I definately agree with you Robert about the UK version.Let’s not forget the spelling in the title and why..Rubber SOUL..✌

  6. If it weren’t for Maxwell’s… Abbey Road would be perfect.
    Still, I’d rank it as their best , but Rubber Soul, the Capital version, is my favorite.
    You can’t tell someone they’re wrong which one they like the best!

    • Jimmy Lewis

      Are you kidding me? Maxwell is an IMPORTANT part of the total charm and character of this album …

      • Robert Bykowski

        Jimmy, how is “Maxwell’s..” important to the character of the album ? It’s a cheery song about a serial killer ! People got on John Lennon’s case for writing “Run for Your Life” on ‘Rubber Soul’ and accused it of being a misogynistic and cruel song. Why does Paul get a pass on “Maxwell’s…” ? Because he sings it a childlike voice instead of Lennon’s approach, which sounded realistic ? I’ll stand by my opinion that “Maxwell’s…” is an awful song and that it sounds out of place on the album. And I will stand by my opinion that side one goes straight downhill after “Something”. Just my two cents.

  7. Robert Bykowski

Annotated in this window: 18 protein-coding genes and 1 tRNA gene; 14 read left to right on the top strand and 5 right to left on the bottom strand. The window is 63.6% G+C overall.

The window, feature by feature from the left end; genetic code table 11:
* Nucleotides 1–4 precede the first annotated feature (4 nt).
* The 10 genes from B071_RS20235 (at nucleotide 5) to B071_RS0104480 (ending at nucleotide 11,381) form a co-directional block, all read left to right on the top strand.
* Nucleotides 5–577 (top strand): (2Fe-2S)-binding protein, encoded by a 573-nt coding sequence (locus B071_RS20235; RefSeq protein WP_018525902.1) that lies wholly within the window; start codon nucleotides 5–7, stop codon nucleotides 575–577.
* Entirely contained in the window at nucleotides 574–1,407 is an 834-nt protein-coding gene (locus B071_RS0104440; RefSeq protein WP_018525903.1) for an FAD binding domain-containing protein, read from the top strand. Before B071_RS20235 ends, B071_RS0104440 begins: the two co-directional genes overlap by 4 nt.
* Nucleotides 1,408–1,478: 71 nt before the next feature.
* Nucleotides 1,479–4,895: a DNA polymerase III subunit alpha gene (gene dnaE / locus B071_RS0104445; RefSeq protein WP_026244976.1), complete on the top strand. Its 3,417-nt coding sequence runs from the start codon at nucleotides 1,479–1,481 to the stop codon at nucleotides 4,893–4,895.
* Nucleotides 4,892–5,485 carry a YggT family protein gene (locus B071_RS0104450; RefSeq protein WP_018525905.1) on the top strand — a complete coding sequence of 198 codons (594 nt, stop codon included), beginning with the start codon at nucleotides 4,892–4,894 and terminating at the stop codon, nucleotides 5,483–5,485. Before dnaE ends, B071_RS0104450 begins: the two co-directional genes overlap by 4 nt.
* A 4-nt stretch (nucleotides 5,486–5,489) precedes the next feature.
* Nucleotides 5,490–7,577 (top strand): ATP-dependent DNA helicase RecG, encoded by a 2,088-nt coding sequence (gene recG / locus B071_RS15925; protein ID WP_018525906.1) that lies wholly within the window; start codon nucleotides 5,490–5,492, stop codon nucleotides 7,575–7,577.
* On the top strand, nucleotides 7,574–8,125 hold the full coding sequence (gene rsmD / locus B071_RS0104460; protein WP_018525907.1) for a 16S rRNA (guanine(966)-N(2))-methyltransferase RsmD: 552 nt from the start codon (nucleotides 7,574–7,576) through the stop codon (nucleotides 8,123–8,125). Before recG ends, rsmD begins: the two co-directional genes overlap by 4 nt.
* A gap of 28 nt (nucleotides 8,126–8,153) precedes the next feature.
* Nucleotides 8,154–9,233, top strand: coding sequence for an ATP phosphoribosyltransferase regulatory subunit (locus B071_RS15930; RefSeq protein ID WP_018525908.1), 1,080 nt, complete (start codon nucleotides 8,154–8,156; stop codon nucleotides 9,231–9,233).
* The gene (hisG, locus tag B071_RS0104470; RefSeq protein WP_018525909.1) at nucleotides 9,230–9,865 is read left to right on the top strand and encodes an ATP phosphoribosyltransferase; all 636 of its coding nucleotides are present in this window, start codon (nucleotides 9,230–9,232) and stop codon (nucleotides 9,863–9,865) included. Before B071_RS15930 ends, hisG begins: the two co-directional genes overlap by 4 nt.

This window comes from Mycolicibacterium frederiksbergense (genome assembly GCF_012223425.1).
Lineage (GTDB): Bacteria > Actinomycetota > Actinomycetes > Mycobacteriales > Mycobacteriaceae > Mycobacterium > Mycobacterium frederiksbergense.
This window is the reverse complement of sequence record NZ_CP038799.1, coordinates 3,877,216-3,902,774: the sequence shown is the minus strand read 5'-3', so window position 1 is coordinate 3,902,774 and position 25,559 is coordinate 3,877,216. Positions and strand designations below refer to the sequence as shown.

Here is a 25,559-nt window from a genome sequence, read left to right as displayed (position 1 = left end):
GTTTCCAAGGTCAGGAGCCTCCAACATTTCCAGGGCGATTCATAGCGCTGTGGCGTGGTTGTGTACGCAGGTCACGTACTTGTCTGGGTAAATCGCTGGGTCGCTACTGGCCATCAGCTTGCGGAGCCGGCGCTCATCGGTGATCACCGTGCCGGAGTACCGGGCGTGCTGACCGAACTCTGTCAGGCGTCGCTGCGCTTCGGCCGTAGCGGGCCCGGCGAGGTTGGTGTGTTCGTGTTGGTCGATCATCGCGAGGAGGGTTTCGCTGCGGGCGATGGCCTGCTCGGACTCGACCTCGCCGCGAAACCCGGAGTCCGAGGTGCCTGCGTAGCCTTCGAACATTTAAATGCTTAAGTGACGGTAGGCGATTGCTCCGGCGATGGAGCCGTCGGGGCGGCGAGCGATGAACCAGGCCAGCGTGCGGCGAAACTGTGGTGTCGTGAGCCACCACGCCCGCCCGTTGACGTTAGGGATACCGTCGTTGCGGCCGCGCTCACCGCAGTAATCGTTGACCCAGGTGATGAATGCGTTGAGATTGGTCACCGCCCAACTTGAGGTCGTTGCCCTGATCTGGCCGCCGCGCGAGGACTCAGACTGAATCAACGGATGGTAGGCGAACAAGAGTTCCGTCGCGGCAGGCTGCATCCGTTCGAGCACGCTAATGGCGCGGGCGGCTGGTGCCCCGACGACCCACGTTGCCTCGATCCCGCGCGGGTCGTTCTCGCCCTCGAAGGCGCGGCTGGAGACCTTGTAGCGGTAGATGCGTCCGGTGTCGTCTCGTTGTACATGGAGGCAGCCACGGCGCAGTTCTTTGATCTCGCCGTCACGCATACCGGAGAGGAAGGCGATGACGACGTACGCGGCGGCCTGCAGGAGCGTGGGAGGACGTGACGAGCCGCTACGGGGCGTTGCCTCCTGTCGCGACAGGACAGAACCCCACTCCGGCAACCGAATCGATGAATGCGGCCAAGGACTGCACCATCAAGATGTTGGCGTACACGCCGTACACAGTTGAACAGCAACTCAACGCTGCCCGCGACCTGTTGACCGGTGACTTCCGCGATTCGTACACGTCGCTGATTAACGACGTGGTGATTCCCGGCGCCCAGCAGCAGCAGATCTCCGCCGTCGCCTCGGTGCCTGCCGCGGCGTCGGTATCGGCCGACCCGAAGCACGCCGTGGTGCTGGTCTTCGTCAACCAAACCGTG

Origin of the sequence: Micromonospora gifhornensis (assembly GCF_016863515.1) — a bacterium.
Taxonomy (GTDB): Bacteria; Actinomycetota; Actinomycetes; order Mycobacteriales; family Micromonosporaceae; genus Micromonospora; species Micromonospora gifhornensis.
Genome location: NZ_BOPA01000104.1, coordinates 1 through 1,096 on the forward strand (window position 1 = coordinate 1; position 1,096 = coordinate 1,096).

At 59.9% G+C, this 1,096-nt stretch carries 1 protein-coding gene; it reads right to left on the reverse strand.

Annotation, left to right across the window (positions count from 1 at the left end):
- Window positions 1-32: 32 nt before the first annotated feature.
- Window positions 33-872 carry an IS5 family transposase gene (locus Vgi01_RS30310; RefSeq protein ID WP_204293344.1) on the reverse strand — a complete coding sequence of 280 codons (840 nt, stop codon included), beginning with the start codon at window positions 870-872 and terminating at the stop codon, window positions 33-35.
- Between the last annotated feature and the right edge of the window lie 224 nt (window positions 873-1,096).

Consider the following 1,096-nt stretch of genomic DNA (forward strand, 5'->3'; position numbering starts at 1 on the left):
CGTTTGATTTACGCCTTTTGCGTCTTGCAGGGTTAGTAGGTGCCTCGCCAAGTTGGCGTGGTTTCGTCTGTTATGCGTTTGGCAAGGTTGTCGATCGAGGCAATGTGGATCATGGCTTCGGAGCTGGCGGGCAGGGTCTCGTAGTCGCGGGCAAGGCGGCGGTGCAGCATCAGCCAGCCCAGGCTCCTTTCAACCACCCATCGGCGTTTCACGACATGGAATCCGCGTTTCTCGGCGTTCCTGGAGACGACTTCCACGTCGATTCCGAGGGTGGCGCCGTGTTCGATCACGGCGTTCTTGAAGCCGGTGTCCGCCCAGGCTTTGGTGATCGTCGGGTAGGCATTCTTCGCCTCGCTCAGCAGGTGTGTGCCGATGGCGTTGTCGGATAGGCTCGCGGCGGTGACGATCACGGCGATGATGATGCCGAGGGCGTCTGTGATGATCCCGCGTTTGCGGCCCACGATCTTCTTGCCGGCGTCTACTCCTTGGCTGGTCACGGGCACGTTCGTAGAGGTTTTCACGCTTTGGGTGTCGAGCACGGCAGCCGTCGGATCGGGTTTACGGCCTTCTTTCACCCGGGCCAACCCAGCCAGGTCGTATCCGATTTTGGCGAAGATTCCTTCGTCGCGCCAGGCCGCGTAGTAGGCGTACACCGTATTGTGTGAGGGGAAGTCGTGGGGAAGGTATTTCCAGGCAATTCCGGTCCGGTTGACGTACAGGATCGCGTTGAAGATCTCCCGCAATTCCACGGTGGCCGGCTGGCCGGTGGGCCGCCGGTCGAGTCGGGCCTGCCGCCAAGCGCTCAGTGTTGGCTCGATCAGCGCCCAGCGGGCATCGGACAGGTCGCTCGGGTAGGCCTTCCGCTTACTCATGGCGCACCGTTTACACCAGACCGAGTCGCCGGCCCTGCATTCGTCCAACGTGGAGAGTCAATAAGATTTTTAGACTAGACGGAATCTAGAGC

The Beatles are my absolute favorite band, but I’m going to go against the grain and give my opinion that ‘Abbey Road’ is by far their most overrated album. Why ? Sure, the medley on side two is great. And sure, “Come Together” is wonderfully funky and “Something” has a gorgeous melody. BUT (and this is a huge detraction) you also get four lousy songs right in a row on side one that definitely detracts from the overall quality of the album. “Maxwell’s Silver Hammer” may be the single worst song the band ever recorded. “Oh! Darling” sounds forced and labored, especially when you compare it to first-rate McCartney belters like “I’m Down” and the band’s marvelous cover of “Long Tall Sally”, both of which are in the same musical vein. “Octopuss’ Garden” is a third-rate rewrite of “Yellow Submarine”. And “I Want You (She’s So Heavy)” is positively annoying, with that proto-metal riff that goes on and on forever, and it’s lyrically embarrassing as well. The rest of the album – outside of these four songs – is great, although it tends to be overproduced to cover up the fact that the band was splintering and it gives a false illusion that the group was an ongoing creative force that would stick around for a while. Another flaw is that it hardly has any input from John Lennon, and of the few contributions he makes to the album, only “Come Together” stands out as being first-rate. While the Beatles never made any album that was less than an A minus in overall quality, there’s no way I could ever personally consider ‘Abbey Road’ to be one of their best. It’s erratic. Brilliant in sections and mediocre in others.